Constipation: what you need to know
What is constipation?
Constipation is when you experience a change in normal bowel habits, with the time between bowel motions becoming longer than usual or bowel motions (faeces) that are very hard and difficult to pass. Constipation is often accompanied by feelings of bloating and discomfort in your abdomen.
Why do I get constipated?
You may get constipated because you don’t eat enough fibre, drink enough water or do enough exercise, or because you often ignore the ‘urge’ to go to the toilet. Some medicines such as painkillers, iron tablets, antidepressants, antacids and medicines for high blood pressure can also cause constipation. Ongoing use of laxatives can contribute to the development of constipation.
Another reason for constipation is that the pelvic floor muscles, which support the bladder and bowel, aren’t working properly. These muscles may fail to relax as you’re trying to pass a bowel motion, making it very difficult to push out the motion.
Pregnant women may become constipated due to hormonal changes or because their uterus (womb) puts pressure on their bowel.
Some people may have constipation because of another condition, such as a stroke, Parkinson’s disease or scleroderma. These conditions can affect the nerves or muscles of the bowel. Depression can also cause constipation. Occasionally constipation results from a specific problem within the colon or rectum itself.
How is constipation treated?
- Eating regular, balanced meals containing adequate fibre is recommended for normal bowel movements. The National Health and Medical Research Council recommends at least 30 g of fibre per day for men and 25 g of fibre per day for women. Include wholegrain or wholemeal breads and cereals, legumes (e.g. chickpeas and kidney beans), fruit and plenty of vegetables in your diet each day. For example, a bowl of high-fibre breakfast cereal (10 g fibre), 2 slices of wholemeal or wholegrain bread (3–8 g), 3 pieces of fruit (9 g), a cup of cooked wholemeal pasta (9 g) and a large serve of cooked vegetables (5 g) will provide 30–40 g of fibre. Increase fibre slowly or you may feel bloated and have problems with gas.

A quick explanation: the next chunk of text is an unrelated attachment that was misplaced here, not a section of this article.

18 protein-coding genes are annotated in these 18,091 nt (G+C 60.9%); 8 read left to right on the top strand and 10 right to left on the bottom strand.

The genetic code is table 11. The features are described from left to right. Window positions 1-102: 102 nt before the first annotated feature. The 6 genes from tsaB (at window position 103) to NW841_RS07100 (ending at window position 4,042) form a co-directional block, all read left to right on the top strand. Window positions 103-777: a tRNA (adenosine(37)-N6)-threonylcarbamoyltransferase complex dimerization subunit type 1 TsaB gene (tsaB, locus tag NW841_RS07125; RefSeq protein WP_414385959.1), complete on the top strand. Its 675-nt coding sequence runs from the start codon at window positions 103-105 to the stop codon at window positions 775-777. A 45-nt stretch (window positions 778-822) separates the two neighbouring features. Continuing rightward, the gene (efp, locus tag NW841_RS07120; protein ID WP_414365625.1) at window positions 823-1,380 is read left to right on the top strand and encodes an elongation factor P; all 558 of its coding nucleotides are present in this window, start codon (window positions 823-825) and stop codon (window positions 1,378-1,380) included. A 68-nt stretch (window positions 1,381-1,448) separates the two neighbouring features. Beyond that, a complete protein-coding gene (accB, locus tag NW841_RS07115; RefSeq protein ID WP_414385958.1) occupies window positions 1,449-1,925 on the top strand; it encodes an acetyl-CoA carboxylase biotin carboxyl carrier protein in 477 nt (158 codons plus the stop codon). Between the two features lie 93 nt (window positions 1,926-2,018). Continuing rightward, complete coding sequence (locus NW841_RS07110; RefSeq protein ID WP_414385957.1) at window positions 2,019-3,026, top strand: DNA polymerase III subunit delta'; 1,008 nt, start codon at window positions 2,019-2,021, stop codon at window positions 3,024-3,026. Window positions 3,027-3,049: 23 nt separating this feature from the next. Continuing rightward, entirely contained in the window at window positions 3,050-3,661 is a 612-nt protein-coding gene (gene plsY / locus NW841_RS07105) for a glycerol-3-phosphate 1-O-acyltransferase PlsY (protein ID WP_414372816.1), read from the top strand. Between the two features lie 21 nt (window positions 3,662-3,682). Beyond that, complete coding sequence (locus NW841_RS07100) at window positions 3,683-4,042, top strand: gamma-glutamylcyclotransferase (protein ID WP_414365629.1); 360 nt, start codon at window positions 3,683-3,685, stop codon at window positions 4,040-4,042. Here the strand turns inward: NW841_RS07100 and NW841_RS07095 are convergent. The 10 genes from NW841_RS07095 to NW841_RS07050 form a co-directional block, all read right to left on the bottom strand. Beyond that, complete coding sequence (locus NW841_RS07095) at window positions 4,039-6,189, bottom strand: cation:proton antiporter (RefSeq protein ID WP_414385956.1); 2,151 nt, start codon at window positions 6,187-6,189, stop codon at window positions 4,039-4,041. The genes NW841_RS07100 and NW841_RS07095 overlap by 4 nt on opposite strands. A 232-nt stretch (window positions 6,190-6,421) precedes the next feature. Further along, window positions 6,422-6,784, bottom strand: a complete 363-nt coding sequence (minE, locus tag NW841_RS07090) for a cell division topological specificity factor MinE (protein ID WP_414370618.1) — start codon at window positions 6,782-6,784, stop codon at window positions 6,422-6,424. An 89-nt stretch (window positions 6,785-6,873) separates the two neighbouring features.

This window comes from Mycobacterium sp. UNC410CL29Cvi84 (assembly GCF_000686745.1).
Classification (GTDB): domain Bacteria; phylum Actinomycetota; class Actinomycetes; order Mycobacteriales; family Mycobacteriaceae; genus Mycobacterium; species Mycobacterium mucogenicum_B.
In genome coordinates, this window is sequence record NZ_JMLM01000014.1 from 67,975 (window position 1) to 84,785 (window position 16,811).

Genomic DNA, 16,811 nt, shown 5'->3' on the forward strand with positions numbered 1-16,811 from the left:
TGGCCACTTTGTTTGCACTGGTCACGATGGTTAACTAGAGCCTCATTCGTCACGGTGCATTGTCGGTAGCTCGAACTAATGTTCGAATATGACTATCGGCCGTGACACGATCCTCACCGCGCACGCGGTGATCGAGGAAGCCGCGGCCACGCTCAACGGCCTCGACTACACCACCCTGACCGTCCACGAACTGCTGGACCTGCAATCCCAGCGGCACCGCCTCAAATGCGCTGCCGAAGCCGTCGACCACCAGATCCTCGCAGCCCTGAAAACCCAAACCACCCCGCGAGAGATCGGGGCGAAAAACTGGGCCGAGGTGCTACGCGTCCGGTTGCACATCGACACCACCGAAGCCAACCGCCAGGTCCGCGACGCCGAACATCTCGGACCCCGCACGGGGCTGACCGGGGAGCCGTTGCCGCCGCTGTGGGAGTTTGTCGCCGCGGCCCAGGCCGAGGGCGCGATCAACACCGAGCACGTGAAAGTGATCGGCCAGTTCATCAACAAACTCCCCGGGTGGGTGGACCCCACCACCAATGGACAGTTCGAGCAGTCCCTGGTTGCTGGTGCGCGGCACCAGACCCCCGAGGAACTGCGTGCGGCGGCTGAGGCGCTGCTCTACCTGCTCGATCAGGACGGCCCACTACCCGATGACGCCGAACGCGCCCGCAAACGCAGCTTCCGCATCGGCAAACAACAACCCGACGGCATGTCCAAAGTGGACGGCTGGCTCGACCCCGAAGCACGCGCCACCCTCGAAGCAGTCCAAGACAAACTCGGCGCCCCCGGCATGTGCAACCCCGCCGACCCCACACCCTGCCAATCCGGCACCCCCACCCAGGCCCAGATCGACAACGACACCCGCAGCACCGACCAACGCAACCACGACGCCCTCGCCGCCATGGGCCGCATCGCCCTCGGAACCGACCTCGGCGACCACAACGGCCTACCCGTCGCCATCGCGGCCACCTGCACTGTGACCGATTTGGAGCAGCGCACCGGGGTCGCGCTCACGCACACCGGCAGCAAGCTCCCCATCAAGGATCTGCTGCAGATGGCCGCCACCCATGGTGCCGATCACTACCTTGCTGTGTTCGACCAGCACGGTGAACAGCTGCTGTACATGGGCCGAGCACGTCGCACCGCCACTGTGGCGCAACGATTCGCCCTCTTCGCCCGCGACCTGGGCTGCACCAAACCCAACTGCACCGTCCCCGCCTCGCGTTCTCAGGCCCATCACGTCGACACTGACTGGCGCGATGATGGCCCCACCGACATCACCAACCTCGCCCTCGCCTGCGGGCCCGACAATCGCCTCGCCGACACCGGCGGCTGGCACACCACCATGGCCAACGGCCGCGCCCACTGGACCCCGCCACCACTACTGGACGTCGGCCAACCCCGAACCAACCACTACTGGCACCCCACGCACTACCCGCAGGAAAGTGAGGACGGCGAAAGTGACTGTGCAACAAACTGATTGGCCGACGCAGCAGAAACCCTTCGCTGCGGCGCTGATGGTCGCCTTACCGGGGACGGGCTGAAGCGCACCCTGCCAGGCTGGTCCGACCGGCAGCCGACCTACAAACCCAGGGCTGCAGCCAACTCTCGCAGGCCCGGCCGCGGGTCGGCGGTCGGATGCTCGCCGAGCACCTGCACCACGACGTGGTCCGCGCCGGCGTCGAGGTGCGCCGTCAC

- Drinking plenty of fluids a day (about 8 glasses) but cutting down on alcohol and coffee.
- Exercising every day, standing up and moving around as often as possible.
- Regularity: try to have a ‘sitting’ at the same time every day, and when you feel the urge to go, make sure you go! This is particularly important for children, who often get too ‘busy’ or involved in their projects and neglect this urge. Commonly, the urge to open your bowels occurs after a meal — this is called the gastro-colic reflex.
- Taking a fibre supplement such as psyllium (for example, Metamucil or Nucolox) can help to make stools softer. These supplements are not suitable for all types of constipation, so check with your doctor first. Drink extra fluids if you are taking a fibre supplement.
- Taking laxatives: you should only use laxatives if your constipation has not improved after following the above measures. As different laxatives work in different ways, your doctor can advise you on which laxative may be suitable for you. Generally, laxatives should only be used for as short a time as possible. Long-term use or use of the wrong type of laxative can make constipation worse.
- Using suppositories or enemas: generally these are only used if you are very constipated, and are best used under the guidance of a health professional.
- Pelvic floor muscle retraining: this can be useful if your pelvic floor muscles are not working properly. Your doctor may suggest special exercises to retrain your pelvic floor muscles.
When to see a doctor
Constipation can occasionally be a symptom of a more serious disease, so you must see your doctor if you have a marked change in your bowel habit. Such changes include suddenly becoming constipated, developing constipation that alternates with diarrhoea, a change in stool consistency that lasts more than 2 weeks, or a feeling that your bowels aren’t emptying properly. Also see your doctor if you have strong pain in your abdomen, blood in your stools, vomiting, considerable bloating, ongoing tiredness or unexplained weight loss.
If you are pregnant, don’t take any medicine for constipation without checking with your doctor first. Your doctor can advise you on the right anti-constipation products to use and tell you whether any medicines you are taking could be making the condition worse.
Last Reviewed: 25 November 2009
- 1. Constipation [revised September 2006]. In: eTG complete [Internet]. Melbourne: Therapeutic Guidelines Limited; 2009 Nov (Accessed 2009 Dec 4.) http://www.tg.org.au/
2. Australian Government Department of Health and Ageing, National Health and Medical Research Council [website]. Nutrient reference values for Australia and New Zealand, including recommended dietary intakes; 2006. Available at: http://www.nhmrc.gov.au/_files_nhmrc/file/publications/synopses/n35.pdf (accessed 2009, Dec 4)